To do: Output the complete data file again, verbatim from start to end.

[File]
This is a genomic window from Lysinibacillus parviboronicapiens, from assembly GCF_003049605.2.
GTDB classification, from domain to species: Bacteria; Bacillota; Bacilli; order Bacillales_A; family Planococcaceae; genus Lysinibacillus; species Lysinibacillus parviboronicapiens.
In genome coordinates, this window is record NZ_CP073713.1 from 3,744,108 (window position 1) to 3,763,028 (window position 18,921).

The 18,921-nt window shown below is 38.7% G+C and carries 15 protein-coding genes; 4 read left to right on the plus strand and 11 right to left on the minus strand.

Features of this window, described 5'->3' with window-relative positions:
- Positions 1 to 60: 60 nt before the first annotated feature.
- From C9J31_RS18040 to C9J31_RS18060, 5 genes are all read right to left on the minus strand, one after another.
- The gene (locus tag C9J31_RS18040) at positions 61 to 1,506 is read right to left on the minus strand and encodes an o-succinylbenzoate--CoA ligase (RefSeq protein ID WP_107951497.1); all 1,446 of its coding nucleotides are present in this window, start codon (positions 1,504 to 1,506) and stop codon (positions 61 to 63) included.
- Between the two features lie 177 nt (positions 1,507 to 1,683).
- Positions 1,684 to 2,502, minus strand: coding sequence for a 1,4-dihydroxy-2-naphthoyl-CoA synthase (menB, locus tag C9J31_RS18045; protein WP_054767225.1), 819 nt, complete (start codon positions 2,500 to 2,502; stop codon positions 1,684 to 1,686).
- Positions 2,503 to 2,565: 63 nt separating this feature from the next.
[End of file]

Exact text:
This is a genomic window from Lysinibacillus parviboronicapiens, from assembly GCF_003049605.2.
GTDB classification, from domain to species: Bacteria; Bacillota; Bacilli; order Bacillales_A; family Planococcaceae; genus Lysinibacillus; species Lysinibacillus parviboronicapiens.
In genome coordinates, this window is record NZ_CP073713.1 from 3,744,108 (window position 1) to 3,763,028 (window position 18,921).

The 18,921-nt window shown below is 38.7% G+C and carries 15 protein-coding genes; 4 read left to right on the plus strand and 11 right to left on the minus strand.

Features of this window, described 5'->3' with window-relative positions:
- Positions 1 to 60: 60 nt before the first annotated feature.
- From C9J31_RS18040 to C9J31_RS18060, 5 genes are all read right to left on the minus strand, one after another.
- The gene (locus tag C9J31_RS18040) at positions 61 to 1,506 is read right to left on the minus strand and encodes an o-succinylbenzoate--CoA ligase (RefSeq protein ID WP_107951497.1); all 1,446 of its coding nucleotides are present in this window, start codon (positions 1,504 to 1,506) and stop codon (positions 61 to 63) included.
- Between the two features lie 177 nt (positions 1,507 to 1,683).
- Positions 1,684 to 2,502, minus strand: coding sequence for a 1,4-dihydroxy-2-naphthoyl-CoA synthase (menB, locus tag C9J31_RS18045; protein WP_054767225.1), 819 nt, complete (start codon positions 2,500 to 2,502; stop codon positions 1,684 to 1,686).
- Positions 2,503 to 2,565: 63 nt separating this feature from the next.